One big happy family
At one point during a mid-October phone interview, Metallica bassist Robert Trujillo touched on the subject of potty training.
It's an unlikely topic when discussing the world's biggest metal band, but the subject relates directly to life for the four members of Metallica since the 2003 release of St. Anger. This period has seen the band rebound from the brink of a breakup and reclaim its position as undisputed kings of metal.
Trujillo, previously a member of Suicidal Tendencies and Ozzy Osbourne's band, replaced Jason Newsted in Metallica at the tail end of a tumultuous period that coincided with the making of St. Anger.
During that project, the band gave filmmakers Joe Berlinger and Bruce Sinofsky full access to their activities, initially thinking the project would produce a making-of-the-album video. Instead, Berlinger and Sinofsky documented the band's near-disintegration.
As chronicled in their film Metallica: Some Kind of Monster, Newsted's departure caused Metallica's longtime members James Hetfield (vocals/guitar), Lars Ulrich (drums) and Kirk Hammett (guitar) to take a hard look at themselves through group therapy. Partway into that process, Hetfield confronted his long drinking habit and went into rehab.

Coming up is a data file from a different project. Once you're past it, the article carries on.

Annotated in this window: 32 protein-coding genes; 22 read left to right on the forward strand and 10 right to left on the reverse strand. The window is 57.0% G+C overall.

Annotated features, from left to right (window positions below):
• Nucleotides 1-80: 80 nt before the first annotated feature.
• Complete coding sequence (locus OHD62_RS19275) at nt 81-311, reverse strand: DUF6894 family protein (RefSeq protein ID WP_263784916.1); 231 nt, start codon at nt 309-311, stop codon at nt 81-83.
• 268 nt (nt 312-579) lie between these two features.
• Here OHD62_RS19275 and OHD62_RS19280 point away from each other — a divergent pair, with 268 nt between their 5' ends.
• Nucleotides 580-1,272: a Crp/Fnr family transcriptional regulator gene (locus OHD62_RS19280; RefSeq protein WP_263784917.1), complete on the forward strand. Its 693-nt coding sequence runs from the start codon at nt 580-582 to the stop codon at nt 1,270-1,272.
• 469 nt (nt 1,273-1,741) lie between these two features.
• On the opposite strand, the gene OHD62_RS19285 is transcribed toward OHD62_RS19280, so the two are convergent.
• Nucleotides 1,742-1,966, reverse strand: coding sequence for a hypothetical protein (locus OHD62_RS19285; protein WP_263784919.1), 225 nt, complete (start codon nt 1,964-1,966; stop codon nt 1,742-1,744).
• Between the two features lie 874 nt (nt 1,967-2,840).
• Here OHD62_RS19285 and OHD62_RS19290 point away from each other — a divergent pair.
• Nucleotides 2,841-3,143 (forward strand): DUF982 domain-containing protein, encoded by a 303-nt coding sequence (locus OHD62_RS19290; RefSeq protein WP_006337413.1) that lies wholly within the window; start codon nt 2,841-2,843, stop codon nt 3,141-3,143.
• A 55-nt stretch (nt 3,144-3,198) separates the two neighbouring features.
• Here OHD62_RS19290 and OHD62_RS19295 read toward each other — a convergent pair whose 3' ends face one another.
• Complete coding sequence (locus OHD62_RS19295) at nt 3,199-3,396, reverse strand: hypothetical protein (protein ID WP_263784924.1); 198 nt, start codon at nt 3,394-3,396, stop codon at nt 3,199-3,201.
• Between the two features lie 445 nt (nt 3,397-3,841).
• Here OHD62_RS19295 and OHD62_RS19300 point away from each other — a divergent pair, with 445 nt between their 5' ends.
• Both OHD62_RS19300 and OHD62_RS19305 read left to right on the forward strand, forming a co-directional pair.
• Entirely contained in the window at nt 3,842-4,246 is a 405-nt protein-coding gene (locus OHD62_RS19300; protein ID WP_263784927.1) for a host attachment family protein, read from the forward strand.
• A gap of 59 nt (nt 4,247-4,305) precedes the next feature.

What was initially expected to be a five-week stay grew into the better part of a year. During that time, Hetfield stayed out of touch with Ulrich and Hammett, and his extended absence caused them to seriously fear that the band was over.
Hetfield, of course, eventually finished rehab and returned to the band, but with a determination to stay sober and put his family first (he's married and a father of three).
Against this backdrop, work resumed on St. Anger, with producer Bob Rock filling in on bass. Once the disc was finished, Trujillo replaced Newsted, getting an all-access pass to the band's rebirth, which continues with the recent release of the powerful new CD, Death Magnetic.
Which brings us back to potty training.
According to Trujillo, life has changed for the whole band, and Hetfield isn't the only one putting family ahead of Metallica.
"We've grown so much," Trujillo said. "We all have families now. In the last five years, Kirk had two children, I've had two children, Lars has had a child ... If I have a question about potty training, at least I know two guys I can go to for advice."
While there have been bumps along the way, the band had reached a more positive, productive place by the time work began on Death Magnetic two years ago.
The band teamed with legendary producer Rick Rubin, who encouraged live recording in the studio to recapture the spirit of early albums like 1986's Master Of Puppets and 1988's And Justice For All.
The more organic approach worked. Death Magnetic features performances that crackle with fire and precision. The new disc also comes with extended arrangements and razor-sharp solos that more closely recall Master of Puppets era than the concise songs of 1991's self-titled disc.
The tour stopping at the Schott on Sunday is performed in the round -- a setting that puts the band closer to the crowds. Trujillo said the set could find Metallica dusting off early songs they haven't played in many years.
"It's going to be fresh and it's going to be exciting," Trujillo said of the shows. "We're thinking of new fans, too. We want for the new blood to go out there and experience a Metallica show at its fullest."